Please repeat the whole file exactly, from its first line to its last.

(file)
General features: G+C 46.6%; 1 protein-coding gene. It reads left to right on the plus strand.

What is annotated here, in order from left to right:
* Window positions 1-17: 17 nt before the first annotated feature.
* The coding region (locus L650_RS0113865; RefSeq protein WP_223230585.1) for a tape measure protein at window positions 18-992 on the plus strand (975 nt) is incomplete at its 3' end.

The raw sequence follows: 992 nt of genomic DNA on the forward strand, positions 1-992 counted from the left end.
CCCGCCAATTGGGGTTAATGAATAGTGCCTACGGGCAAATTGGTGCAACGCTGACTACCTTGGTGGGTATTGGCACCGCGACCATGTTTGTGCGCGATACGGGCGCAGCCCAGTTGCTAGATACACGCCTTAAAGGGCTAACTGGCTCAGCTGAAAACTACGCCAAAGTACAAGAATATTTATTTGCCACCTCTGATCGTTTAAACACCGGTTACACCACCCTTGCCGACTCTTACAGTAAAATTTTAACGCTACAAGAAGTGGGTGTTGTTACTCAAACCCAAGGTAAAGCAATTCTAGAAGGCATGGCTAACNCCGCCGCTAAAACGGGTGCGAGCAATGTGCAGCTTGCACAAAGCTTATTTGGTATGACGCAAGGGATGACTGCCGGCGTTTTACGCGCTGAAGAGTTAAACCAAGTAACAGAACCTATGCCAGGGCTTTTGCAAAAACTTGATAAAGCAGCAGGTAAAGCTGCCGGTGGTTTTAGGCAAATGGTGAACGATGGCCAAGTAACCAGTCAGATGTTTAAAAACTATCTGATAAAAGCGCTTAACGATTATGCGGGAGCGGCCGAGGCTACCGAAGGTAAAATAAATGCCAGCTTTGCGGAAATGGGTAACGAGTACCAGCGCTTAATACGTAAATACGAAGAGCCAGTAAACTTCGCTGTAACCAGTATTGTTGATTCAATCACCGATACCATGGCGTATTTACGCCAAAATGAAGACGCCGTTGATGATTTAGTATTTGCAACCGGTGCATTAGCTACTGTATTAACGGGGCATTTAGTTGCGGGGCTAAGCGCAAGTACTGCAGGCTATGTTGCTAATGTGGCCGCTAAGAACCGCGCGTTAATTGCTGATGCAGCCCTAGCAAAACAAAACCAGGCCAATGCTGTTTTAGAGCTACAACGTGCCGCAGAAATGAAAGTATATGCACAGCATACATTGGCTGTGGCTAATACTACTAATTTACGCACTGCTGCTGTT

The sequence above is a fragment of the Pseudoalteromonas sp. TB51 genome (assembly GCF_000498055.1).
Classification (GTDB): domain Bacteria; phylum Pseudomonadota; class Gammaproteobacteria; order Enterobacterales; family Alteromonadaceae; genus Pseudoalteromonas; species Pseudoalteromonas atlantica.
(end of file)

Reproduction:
General features: G+C 46.6%; 1 protein-coding gene. It reads left to right on the plus strand.

What is annotated here, in order from left to right:
* Window positions 1-17: 17 nt before the first annotated feature.
* The coding region (locus L650_RS0113865; RefSeq protein WP_223230585.1) for a tape measure protein at window positions 18-992 on the plus strand (975 nt) is incomplete at its 3' end.

The raw sequence follows: 992 nt of genomic DNA on the forward strand, positions 1-992 counted from the left end.
CCCGCCAATTGGGGTTAATGAATAGTGCCTACGGGCAAATTGGTGCAACGCTGACTACCTTGGTGGGTATTGGCACCGCGACCATGTTTGTGCGCGATACGGGCGCAGCCCAGTTGCTAGATACACGCCTTAAAGGGCTAACTGGCTCAGCTGAAAACTACGCCAAAGTACAAGAATATTTATTTGCCACCTCTGATCGTTTAAACACCGGTTACACCACCCTTGCCGACTCTTACAGTAAAATTTTAACGCTACAAGAAGTGGGTGTTGTTACTCAAACCCAAGGTAAAGCAATTCTAGAAGGCATGGCTAACNCCGCCGCTAAAACGGGTGCGAGCAATGTGCAGCTTGCACAAAGCTTATTTGGTATGACGCAAGGGATGACTGCCGGCGTTTTACGCGCTGAAGAGTTAAACCAAGTAACAGAACCTATGCCAGGGCTTTTGCAAAAACTTGATAAAGCAGCAGGTAAAGCTGCCGGTGGTTTTAGGCAAATGGTGAACGATGGCCAAGTAACCAGTCAGATGTTTAAAAACTATCTGATAAAAGCGCTTAACGATTATGCGGGAGCGGCCGAGGCTACCGAAGGTAAAATAAATGCCAGCTTTGCGGAAATGGGTAACGAGTACCAGCGCTTAATACGTAAATACGAAGAGCCAGTAAACTTCGCTGTAACCAGTATTGTTGATTCAATCACCGATACCATGGCGTATTTACGCCAAAATGAAGACGCCGTTGATGATTTAGTATTTGCAACCGGTGCATTAGCTACTGTATTAACGGGGCATTTAGTTGCGGGGCTAAGCGCAAGTACTGCAGGCTATGTTGCTAATGTGGCCGCTAAGAACCGCGCGTTAATTGCTGATGCAGCCCTAGCAAAACAAAACCAGGCCAATGCTGTTTTAGAGCTACAACGTGCCGCAGAAATGAAAGTATATGCACAGCATACATTGGCTGTGGCTAATACTACTAATTTACGCACTGCTGCTGTT

The sequence above is a fragment of the Pseudoalteromonas sp. TB51 genome (assembly GCF_000498055.1).
Classification (GTDB): domain Bacteria; phylum Pseudomonadota; class Gammaproteobacteria; order Enterobacterales; family Alteromonadaceae; genus Pseudoalteromonas; species Pseudoalteromonas atlantica.